The news hasn’t been great for credit unions lately. Membership in the nation’s 7,339 credit unions declined 0.3 percent during the fourth quarter, although it was still up 0.68 percent for the year. Loans declined 1.34 percent for the year. Bounced-check fees climbed 4.7 percent to $26.05 from $24.88 in the last survey, and the average amount needed to open an account increased 7.7 percent to $134.56 from $124.94.
“Credit unions are confronting many of the same regulatory obstacles as banking counterparts,” said Greg McBride, senior financial analyst at Bankrate.com. “There will be some parallel in fee trends,” he said.
Yet there are bright spots. Deposits and assets grew and their return on average assets, a key measure of financial health, increased last year to 0.51 percent from 0.18 percent in 2009.
A Bankrate.com survey of the 50 largest U.S. credit unions, released Feb. 25, showed that free checking, which has been disappearing at banks, remains the norm at credit unions.
As with banks, credit-union revenue streams have been pinched by new financial regulations such as a requirement that consumers opt in for fee-based overdraft protection services.
Credit unions, like bank counterparts, are bracing for additional declines in fee revenue if and when proposed limits on debit-card swipe fees charged to merchants are implemented.
Banks have paid increased premiums to the Federal Deposit Insurance Corp. to cover losses from bank failures, and credit unions are paying special assessments to their regulator to cover billions of dollars of losses from the failures in the past two years of five corporate credit unions.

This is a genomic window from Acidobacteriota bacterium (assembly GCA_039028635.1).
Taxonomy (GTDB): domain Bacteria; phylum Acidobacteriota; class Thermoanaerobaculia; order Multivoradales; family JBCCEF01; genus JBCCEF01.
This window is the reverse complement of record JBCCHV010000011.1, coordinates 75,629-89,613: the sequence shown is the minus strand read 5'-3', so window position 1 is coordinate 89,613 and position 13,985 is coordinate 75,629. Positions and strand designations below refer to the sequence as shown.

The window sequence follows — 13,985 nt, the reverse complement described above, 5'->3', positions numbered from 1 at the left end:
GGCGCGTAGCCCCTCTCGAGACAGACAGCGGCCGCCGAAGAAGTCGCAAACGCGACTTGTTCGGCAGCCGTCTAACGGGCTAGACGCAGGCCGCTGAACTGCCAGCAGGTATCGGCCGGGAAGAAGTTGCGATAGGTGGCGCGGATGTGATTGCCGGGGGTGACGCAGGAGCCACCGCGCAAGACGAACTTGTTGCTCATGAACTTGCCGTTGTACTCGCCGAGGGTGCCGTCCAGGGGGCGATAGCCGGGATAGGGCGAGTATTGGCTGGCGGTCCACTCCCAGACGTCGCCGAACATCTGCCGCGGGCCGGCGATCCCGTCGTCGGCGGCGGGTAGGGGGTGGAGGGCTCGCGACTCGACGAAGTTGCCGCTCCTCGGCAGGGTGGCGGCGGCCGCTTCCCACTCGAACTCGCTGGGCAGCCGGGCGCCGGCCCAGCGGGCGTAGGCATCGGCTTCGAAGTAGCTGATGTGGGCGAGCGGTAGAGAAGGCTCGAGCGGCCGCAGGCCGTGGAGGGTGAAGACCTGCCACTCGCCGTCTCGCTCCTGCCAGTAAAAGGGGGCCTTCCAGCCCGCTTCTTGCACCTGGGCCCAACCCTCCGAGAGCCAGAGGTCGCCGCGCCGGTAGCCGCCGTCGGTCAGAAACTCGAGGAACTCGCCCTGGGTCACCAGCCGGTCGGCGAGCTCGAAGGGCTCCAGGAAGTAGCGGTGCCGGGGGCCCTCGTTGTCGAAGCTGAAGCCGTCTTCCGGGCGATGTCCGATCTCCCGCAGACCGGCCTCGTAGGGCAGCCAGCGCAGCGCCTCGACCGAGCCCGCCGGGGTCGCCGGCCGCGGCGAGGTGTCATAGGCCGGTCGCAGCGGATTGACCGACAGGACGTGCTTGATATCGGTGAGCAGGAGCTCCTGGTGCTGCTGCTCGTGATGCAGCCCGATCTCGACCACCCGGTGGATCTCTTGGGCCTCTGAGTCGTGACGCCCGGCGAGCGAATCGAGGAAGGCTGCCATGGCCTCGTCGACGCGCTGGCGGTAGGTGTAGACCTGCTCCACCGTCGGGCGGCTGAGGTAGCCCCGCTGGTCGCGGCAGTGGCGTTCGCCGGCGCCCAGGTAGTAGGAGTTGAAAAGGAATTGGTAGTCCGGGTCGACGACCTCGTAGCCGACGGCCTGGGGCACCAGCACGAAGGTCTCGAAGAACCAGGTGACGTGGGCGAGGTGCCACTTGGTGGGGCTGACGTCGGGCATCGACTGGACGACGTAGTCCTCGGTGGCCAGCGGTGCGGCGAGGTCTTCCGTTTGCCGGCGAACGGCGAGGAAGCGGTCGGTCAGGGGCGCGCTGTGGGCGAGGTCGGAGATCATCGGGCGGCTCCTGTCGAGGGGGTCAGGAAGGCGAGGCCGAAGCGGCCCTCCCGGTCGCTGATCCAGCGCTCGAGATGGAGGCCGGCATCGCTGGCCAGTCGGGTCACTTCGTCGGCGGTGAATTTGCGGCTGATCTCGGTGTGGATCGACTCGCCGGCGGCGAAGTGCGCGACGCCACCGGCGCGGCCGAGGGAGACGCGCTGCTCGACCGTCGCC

Meanwhile, Debbie Matz, chairwoman of the National Credit Union Administration, has been complaining to federal lawmakers that capital-preservation concerns have made some healthy credit unions reluctant to expand at a time when tight credit is slowing economic recovery.
Matz is pushing for lawmakers to consider a more lenient method of determining whether a credit union is adequately capitalized. For example, she’s asking that holdings of very low-risk assets such as short-term Treasuries be excluded when measuring total assets.
Compared with banks and thrifts, credit unions still offer the best rates, according to a new survey.
Average rate on six-month certificate of deposit:
—Credit unions: 0.57 percent
—Thrifts: 0.42 percent
—Banks: 0.18 percent
Average rate on five-year certificate of deposit:
—Credit unions: 2.31 percent
—Thrifts: 1.88 percent
—Banks: 1.36 percent
Average rate on home equity line of credit:
—Credit unions: 4.28 percent
—Thrifts: 4.97 percent
—Banks: 6.14 percent
Average rate on used-car loan:
—Credit unions: 5.28 percent
—Thrifts: 7.78 percent
—Banks: 6.58 percent
Credit unions score much higher than big banks in a customer satisfaction poll, but last year their score fell by four points, placing them in a tie with small-bank counterparts.
—Wells Fargo: 72 in 2008, 73 in 2009, 73 in 2010
—Citigroup: 69, 68, 69
—Bank of America: 73, 67, 68
—JPMorgan Chase: 73, 68, 67
—Small banks: 80, 80, 80
—Credit unions: 84, 84, 80
Source: McClatchy-Tribune Information Services.